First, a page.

I suspect that rainfall amounts will be relative, depending on area. I'm seriously worried that we will see ever more difficult weather for planting and harvest... even if we get plenty of good "grass growing" weather. We're in southwestern NY State... we gets tons of "Lake Effect" snow, but I've also observed "lake effect" thunderstorms and rain in the summer... "pop up showers" that appear out of nowhere, on days when the official "experts" at the Weather Bureau say our chance of rain is zero, or ten percent... that start over Lake Erie and then promptly ruin our haying day by dumping a quarter or half an inch over our farm. Very frustrating!

Because the thing is, "rainy and cool" (think Ireland) can be really good for growing grasses, especially cool season species. One of the main reasons we switched to a rotational grazing system for our dairy (were one of the very first in the state to adopt the "radical" new system back in 1982) was because we often couldn't get into the fields at the optimum time to harvest high quality forage, but the cattle could ALWAYS get out there to graze. There were certainly times when we had to keep them from grazing the regrowth in hay fields to avoid them pugging it up with deep hoofprints, but we had adequate acres of permanent pastures with very deep sod that wasn't easily damaged even in deep mud times. The grasses (especially, although white clover is very persistent and rugged as well) would regrow from deep roots, even after it appeared they had completely destroyed the pastures)

Unfortunately, if drought (in normally drier areas) IS one of the expected affects of a new cooling period, it's all too likely that large swaths of the American SouthWest may end up being almost useless for agriculture, and sadly, maybe even for ranching/grazing. Economics will affect a lot of decisions... while you may be able to cull numbers and lighten up on the grazing density (possibly having to go from something like 5 acres per cow/calf pair to 15 or even 30 acres per pair), it's simply not economically feasible. And lacking the ability to irrigate (either due to lack of actual aquifer reserves, or-again- economics, where the cost of irrigation equipment simply can't be pencilled out) means that local hay production may be eventually shut down, as well.

Things like spreader dams on any fields with any sort of slope (just a ridge of soil that's pushed up with a blade, that helps catch runoff and spread it over a wider area, allowing it time to soak into the soil, rather than run down to a creek or whatever and leave the property), ponds at lowest points (again, to help hold whatever water falls on your land), and planting deep rooted plants that will survive periodic (but not years- long) droughts should be considered. Possibly even something as drastic (to a cattleman! And believe me, I sympathize!!) as switching to goats, which are natural browsers, rather than grazers, and which might be able to produce on brushy land (often, land which can't support grass grows up to native species of brush, and goats will often browse even thorny species remarkably well)

Honestly, I'm glad we're getting older, although I suspect that my feelings of weariness and not wanting to have to try to figure out how to handle these new challenges is likely BECAUSE we're getting older... but honestly, the idea of living where we do and having an even longer winter and shorter warm seasons is NOT appealing! I'm sure it will be possible to adapt and even thrive... people are going to need food, no matter what, and unless the populations absolutely crash, food demands are going to continue to rise. But we'll personally be just concentrating on growing our own foods, along with producing quality beef and chicken for direct sale,and leave the deep thinking about how to adapt major food production in a changing climate to others.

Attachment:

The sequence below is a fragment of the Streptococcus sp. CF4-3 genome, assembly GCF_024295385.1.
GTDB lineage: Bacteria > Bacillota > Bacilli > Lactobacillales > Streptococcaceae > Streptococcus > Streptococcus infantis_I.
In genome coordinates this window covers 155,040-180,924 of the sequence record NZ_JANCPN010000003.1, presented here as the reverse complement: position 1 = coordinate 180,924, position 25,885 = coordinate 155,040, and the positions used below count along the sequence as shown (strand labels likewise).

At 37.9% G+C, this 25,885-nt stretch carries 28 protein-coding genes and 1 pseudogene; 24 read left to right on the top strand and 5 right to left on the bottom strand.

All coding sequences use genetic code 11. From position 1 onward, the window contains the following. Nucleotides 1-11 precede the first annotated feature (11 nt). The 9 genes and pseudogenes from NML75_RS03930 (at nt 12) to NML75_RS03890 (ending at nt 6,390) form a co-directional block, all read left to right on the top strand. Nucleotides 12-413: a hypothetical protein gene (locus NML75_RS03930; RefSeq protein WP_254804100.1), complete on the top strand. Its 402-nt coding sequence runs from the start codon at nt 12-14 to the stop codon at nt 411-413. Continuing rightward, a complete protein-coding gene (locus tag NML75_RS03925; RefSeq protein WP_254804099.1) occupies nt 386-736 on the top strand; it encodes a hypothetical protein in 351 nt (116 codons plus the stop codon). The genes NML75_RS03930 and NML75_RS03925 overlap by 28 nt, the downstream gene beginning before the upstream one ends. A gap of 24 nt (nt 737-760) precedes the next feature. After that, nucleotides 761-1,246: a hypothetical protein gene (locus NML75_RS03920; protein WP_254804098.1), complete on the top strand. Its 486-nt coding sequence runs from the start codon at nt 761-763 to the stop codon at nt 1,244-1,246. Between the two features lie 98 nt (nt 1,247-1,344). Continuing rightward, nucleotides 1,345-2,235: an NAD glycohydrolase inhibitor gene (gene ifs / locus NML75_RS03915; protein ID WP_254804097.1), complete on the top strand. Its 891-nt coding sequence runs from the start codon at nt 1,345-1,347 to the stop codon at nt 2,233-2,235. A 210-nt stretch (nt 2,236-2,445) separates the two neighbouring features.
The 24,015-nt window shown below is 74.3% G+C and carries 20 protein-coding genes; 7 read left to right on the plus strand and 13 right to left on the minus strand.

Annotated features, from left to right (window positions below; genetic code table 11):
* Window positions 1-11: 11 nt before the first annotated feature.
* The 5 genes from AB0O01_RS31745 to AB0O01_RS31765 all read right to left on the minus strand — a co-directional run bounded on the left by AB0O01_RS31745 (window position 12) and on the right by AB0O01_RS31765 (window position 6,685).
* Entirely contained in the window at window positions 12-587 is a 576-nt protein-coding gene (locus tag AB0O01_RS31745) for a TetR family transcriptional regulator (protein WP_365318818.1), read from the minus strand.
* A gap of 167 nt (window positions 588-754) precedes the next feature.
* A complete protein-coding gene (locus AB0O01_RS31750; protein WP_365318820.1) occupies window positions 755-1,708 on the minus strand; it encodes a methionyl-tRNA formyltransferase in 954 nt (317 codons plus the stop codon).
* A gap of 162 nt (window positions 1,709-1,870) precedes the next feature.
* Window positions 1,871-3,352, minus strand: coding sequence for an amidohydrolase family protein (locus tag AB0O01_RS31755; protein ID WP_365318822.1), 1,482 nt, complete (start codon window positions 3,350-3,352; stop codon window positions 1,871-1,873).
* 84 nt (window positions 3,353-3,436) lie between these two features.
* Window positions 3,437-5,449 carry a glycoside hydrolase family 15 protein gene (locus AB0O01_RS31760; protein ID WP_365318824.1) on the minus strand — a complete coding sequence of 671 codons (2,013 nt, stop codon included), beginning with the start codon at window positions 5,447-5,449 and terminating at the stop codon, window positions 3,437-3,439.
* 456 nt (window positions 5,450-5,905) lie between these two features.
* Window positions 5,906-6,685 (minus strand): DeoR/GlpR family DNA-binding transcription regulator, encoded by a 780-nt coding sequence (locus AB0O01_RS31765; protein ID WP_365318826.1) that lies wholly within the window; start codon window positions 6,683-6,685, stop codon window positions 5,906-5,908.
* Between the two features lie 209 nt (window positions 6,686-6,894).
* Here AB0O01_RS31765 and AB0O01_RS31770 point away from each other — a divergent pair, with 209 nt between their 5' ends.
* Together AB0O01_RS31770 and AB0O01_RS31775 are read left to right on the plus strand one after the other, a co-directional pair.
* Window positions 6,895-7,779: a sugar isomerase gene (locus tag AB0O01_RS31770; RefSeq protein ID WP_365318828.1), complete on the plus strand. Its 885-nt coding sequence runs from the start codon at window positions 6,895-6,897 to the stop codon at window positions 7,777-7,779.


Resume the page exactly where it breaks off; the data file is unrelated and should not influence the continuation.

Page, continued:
Quite honestly, after over 40 years of getting screwed by the government's pricing schemes, crooked co-operatives (also encouraged by the government) and rapacious middlemen, I'm about out of patience! Dairy farmers around here are going bankrupt... the smaller family farms have all vanished over the past 30 years, but we're now hearing about several of the big ones (who just keep getting bigger in an attempt to maximize efficiency) who are truly struggling financially. The milk price isn't a whole lot higher than it was in 1980... but on a recent, rare trip to the grocery store, I was absolutely stunned at retail dairy prices... when they are getting over $6 a pound for mozzarella cheese, when the farmer is getting $1.20 for the milk required to make that pound of cheese (and you skim the butterfat off first, and sell it as butter for almost $6 a pound!!), well, something has to change. There's a reason the average age of farmers in this country keeps rising, and is darned near older than the age where most can reasonably be expected to be able to handle the job... it's because younger people take a good, long look at the job, the risks, the rewards and the chances that even if they're the best at farming in their state, they STILL may lose money more years than they make it. And even those who love the life, the work and the challenges think long and hard about whether or why.

It's going to take real hunger in this country- something that really hasn't been seen since the Great Depression years- before farmers are appreciated and paid proportionate to their worth again. Although they're more likely to be blamed than appreciated at that time, too!